Frivolous and fun-filled, the return of Opera Australia’s 1996 production of Fledermaus is the perfect antidote to Melbourne’s pre-winter blues.
Opera Australia State Playhouse, The Arts Centre, Melbourne Wednesday, 12 May, 2010 Frivolous and fun-filled, the return of Opera Australia’s 1996 production of Fledermaus is the perfect antidote to Melbourne’s pre-winter blues.
A light-hearted, satirical opera by Johann Strauss II, it was originally conceived as entertainment for the Viennese elite in the early 1870s, a time when the waltz was the latest dance craze, champagne flowed by the bucket-load and reckless hedonism was being questioned following the crash of the Vienna Stock Market.
This production, directed by Lindy Hume, shifts the action to New York in the 1930s, a similar period of decadence and extremes following the Wall Street Crash of 1929.
Essentially a tongue-in-cheek parable about the excesses and infidelities of the upper class, the opera follows the elaborate revenge of Dr Falke (Warwick Fyfe) on his friend Gabriel Eisenstein (David Hobson) for leaving him many years ago in Central Park dressed as a bat after a boozy New Years Eve party.
Recreating the glamour of 1930s New York, the sets are cleverly designed by Richard Roberts and open on a Manhattan penthouse with a sweeping curved staircase, wall-to-ceiling views of the Chrysler Building and neat little touches like a wheel-on Art Deco cocktail trolley. Ok, so I wanted it.
Hobson deftly reprises the role of the dashingly superficial Eisenstein and Antoinette Halloran is equally mischievous and charming as his wife Rosalinde. Both performers are completely at home in operetta, adept at bringing out the wit of each song yet never faltering in their vocal dexterity, phrasing and clear, bright tone.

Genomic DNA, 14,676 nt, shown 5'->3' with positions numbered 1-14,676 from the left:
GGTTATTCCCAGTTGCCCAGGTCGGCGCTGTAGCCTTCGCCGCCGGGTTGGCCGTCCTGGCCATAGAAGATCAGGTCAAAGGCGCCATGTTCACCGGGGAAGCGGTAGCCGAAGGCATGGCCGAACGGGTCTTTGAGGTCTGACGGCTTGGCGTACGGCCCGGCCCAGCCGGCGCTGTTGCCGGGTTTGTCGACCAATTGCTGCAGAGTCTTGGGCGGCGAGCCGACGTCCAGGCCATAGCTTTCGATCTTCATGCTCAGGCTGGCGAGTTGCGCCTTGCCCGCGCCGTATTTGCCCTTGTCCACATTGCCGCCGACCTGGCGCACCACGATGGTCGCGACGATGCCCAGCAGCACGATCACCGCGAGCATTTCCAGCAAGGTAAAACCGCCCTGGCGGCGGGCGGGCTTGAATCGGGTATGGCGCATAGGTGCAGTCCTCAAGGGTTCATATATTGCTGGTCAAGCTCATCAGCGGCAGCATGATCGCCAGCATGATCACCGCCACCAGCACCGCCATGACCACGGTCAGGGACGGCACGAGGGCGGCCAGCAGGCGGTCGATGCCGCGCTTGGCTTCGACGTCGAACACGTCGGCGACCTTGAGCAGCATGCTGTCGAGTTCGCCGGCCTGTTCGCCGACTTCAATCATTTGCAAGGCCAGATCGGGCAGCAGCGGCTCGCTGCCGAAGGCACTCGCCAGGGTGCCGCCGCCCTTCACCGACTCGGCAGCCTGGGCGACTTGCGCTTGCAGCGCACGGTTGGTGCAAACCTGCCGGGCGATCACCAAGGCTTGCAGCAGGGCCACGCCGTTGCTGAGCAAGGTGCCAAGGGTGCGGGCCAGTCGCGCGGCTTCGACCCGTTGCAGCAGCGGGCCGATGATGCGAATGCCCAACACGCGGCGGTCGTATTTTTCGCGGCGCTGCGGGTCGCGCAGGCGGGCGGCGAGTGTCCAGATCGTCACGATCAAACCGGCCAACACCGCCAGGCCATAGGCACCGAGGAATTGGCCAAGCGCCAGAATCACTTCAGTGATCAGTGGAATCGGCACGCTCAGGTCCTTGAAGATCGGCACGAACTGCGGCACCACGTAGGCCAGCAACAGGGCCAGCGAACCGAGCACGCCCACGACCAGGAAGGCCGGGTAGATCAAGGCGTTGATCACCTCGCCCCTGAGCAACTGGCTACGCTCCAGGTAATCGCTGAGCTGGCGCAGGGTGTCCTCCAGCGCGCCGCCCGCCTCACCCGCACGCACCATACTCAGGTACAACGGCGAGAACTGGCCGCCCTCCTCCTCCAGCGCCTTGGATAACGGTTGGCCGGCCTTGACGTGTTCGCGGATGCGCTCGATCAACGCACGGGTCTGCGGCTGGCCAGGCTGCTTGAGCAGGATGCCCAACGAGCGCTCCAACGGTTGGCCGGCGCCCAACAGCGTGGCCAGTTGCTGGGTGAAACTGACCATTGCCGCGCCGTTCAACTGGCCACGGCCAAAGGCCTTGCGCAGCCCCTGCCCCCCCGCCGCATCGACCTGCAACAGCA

Also reprising her role in the original production is Amelia Farrugia as the couple’s wily maid, Adele, complete with garish red hair and Lucille Ball-like dizziness. Like Hobson and Halloran she is rock solid vocally especially in My Lord Marquis or what is often called Adele’s Laughing Song when she bumps into her boss at the same New Year’s Eve bash and tries to convince him she is not his maid but a famous actress.
In contrast, Catherine Carby is suitably urbane as exiled Russian Count Orlovsky, a bored host of fashionable, invitation-only parties and a co-conspirator in Dr Flake’s plan to exact revenge on Eisenstein.Gary Rowley is well cast as Frank, a police superintendent who is supposed to escort Eisenstein to gaol for eight days for assault. And Steven Smith as Rosalinde’s long-lost Italian admirer Alfred is in fine voice although a little too exuberant at times. One of the many clever touches of this production is an appearance by Yvonne Kenny as Marlene Dietrich – complete with top hat and tails – at the height Orlovsky’s fancy dress ball. You could hear a pin drop on opening night during her rich, mellow tribute to the 1930s screen and cabaret legend.
However, despite good performances, there is a distracting sloppiness about the production from a visual point of view. Although the chorus sing and act well, some of the staging of the big waltzes is too busy and we lose the lyrical lines of the music in favour of lack-lustre drunken antics and awkward asides by the principal cast that are not sharp enough to cut through the background swirl.
Likewise not all of the added dialogue is necessary and at times it actually slows the production down. For example, the monologue for gaoler Frosch (Paul Blackwell), which opens Act III is certainly clever and well-performed – it’s a nice conceit that he would be writing a crime novel in his spare time – but it’s too long and wears thin by the end when the house lights go up and we have to endure a few tired old jokes about doctors and lawyers making up an opera audience.
Although it doesn’t quite ‘ping’ like the strings of a taut violin, this Fledermaus is still uplifting and is jam-packed with gorgeous waltzes, carousing drinking songs and witty little ditties to make just about anyone swoon. Bookings Ticketmaster on 1300 136 166, www.opera-australia.org.auor in person at the Arts Centre Box Office